While stressing that chlorinated chicken was currently illegal in the UK, and that the government was committed to maintaining high standards, George Eustice’s declaration that the government had “no plans” to change the law was more equivocal than assurances given by his predecessor, who said the current law would stay.

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Minister refuses to rule out chlorinated chicken from US in Brexit trade deal

It's currently illegal to sell chicken washed in chlorine - and while Environment Secretary George Eustice said there were "no plans to change that, he refused three times to rule it out

Brexit: Macron casts doubt on UK-EU trade agreement by end of year

'It's going to be tense,' says French president during visit to farm show in Paris

Without migrant workers, Boris Johnson's promises of new homes and HS2 will remain a fantasy

The PM's tub-thumping announcements will require a significant infrastructure recruitment drive – but with an immigration crackdown, where will these workers come from?

Environment Secretary George Eustice refuses to rule out importing US chlorinated chicken

Environment Secretary George Eustice today refused to categorically rule out chlorine-washed chicken being imported into the UK under a Brexit trade deal with the US.

US trade deal: Tory minister fails to confirm ban on import of chlorinated chicken

George Eustice deflects giving commitment and says what American producers 'use these days are lactic acid washes'

Johnson’s Brexit flunkey sums up all that’s wrong with his master’s trade fantasies | Will Hutton

David Frost should drag himself out of the 18th century and address our perilous future

Last week, an unelected special adviser delivered one of the most political and controversial speeches made by a British public official in recent times. It claimed, in justifying Brexit, that 19th-century political notions – the nation state with absolute sovereignty and wholesale independence of action – extended unchanged into the 21st century and were supported wholeheartedly in Britain. This betrayed a combination of ignorance, self-deception and vainglory that will ill serve our country.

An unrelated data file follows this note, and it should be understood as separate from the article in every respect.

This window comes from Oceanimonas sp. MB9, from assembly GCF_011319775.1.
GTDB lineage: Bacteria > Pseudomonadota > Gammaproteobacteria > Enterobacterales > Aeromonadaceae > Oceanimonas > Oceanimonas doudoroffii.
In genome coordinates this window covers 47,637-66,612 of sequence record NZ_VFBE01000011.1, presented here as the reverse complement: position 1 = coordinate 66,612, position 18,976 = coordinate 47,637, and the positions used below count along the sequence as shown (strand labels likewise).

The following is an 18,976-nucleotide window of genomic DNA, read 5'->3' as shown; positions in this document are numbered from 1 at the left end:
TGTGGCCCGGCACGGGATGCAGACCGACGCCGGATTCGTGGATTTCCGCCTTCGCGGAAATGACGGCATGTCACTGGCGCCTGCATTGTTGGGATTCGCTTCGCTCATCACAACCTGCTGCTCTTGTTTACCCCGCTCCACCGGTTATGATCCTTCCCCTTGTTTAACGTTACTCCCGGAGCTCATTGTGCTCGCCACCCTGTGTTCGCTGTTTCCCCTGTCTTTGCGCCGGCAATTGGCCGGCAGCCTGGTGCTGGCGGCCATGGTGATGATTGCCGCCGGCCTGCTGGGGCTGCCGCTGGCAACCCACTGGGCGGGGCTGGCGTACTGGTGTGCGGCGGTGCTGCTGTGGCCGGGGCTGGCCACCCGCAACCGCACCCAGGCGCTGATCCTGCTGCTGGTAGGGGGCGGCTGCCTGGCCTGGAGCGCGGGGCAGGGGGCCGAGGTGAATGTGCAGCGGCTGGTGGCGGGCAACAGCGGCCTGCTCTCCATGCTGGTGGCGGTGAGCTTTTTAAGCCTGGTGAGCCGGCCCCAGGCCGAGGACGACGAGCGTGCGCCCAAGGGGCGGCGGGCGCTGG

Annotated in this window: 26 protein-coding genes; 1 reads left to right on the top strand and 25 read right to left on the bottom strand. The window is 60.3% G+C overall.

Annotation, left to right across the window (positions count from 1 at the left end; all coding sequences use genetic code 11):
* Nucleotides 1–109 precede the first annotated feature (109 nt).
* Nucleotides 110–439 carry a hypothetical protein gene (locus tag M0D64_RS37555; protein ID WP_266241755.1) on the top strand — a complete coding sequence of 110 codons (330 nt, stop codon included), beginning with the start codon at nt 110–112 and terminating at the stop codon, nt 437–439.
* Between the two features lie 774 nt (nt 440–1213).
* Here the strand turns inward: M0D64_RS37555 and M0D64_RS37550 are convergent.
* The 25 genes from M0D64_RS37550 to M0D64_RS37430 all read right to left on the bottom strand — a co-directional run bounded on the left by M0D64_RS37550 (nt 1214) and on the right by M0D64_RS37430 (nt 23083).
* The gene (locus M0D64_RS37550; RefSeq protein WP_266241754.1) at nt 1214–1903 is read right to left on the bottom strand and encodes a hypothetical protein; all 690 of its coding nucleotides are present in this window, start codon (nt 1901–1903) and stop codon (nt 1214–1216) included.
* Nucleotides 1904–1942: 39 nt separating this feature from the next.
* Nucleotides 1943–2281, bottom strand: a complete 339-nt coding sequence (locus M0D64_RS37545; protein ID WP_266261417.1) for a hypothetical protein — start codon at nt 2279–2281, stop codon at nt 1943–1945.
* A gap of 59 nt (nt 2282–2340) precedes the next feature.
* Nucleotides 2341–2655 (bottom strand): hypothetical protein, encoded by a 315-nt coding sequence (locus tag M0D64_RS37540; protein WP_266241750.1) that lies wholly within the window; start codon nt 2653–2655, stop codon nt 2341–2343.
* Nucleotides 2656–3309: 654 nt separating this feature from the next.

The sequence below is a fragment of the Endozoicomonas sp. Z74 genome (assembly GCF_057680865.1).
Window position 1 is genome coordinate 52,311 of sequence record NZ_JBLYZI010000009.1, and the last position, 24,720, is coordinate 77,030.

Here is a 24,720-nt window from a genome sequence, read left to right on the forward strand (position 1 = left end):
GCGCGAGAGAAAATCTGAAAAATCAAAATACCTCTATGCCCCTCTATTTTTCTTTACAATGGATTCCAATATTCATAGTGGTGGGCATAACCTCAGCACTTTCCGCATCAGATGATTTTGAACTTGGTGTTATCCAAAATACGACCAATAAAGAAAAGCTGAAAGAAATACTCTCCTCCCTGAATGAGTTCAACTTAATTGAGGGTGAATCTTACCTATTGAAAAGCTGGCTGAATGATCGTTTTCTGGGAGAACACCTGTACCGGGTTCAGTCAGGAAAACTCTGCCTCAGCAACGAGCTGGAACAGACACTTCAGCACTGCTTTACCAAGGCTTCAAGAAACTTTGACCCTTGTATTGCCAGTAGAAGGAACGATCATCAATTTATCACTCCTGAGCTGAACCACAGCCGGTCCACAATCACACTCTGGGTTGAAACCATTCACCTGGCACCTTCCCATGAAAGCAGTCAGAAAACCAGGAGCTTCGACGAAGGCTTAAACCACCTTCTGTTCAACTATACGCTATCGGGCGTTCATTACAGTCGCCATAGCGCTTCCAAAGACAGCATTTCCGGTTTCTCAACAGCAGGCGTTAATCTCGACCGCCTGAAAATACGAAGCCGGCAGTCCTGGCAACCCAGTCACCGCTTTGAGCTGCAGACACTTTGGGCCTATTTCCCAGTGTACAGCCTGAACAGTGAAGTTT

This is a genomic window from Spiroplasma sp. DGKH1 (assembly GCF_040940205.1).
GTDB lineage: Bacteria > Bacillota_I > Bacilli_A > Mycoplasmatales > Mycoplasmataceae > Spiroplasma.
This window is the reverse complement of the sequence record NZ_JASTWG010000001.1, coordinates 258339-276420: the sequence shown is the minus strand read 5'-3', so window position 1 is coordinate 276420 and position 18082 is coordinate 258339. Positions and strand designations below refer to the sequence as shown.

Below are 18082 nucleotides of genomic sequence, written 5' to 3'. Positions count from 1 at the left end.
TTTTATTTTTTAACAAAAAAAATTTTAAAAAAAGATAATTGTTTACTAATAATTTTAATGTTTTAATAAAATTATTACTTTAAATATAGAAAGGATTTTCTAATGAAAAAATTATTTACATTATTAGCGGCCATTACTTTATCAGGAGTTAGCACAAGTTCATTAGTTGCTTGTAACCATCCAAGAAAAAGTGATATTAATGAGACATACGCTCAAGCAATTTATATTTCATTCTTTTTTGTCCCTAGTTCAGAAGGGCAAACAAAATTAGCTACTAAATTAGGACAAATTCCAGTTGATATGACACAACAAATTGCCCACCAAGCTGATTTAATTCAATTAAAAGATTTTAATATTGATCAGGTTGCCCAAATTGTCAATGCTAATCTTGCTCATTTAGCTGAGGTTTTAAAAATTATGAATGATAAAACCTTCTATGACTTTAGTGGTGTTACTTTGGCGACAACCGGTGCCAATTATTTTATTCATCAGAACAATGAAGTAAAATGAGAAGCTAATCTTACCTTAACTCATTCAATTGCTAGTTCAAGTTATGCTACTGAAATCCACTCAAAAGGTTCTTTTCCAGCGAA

David Frost, Britain’s lead Brexit trade negotiator, plainly had a rough time in an earlier incarnation in Brussels, drawing the conclusion that the EU is a clunky disaster – although generalising one’s own personal experience to inform your country’s negotiating stance is rarely a good guide to action. It must be congenial for the prime minister that his lead negotiator plainly thinks that his boss represents the acme of political genius. According to Frost, Boris Johnson’s approach to Brexit combines an ability to read the runes of the British with putting into place the enduring philosophy of the 18th-century, high Tory politician Edmund Burke.

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What’s the catch? British fishermen’s hopes and fears for Brexit deal

Fishing was a powerful factor in the case for leaving the EU. On the eve of crucial trade talks, the Observer finds optimism tempered by caution on the quays of Devon and Cornwall

Neil Watson was eight or nine when his dad took him out to sea for the first time. Soon he was earning his first pocket money by washing fish boxes on the quay at Brixham in south Devon. Three years after he started crewing, he got his skipper’s ticket and eventually he bought his own boat. For 30 years, he regularly spent seven days at sea followed by one night off, only stopping when his boat sank two years ago.

“I fished through good times and bad times. Fishing’s like riding a wave – one minute you’re up the top, and the next you’re down in the trough,” he said. Now Watson works at Brixham’s fish market, one of the largest in England, where £40m of fish was sold last year across the UK and Europe. A fisherman’s life is brutal, he said, but he badly misses the camaraderie.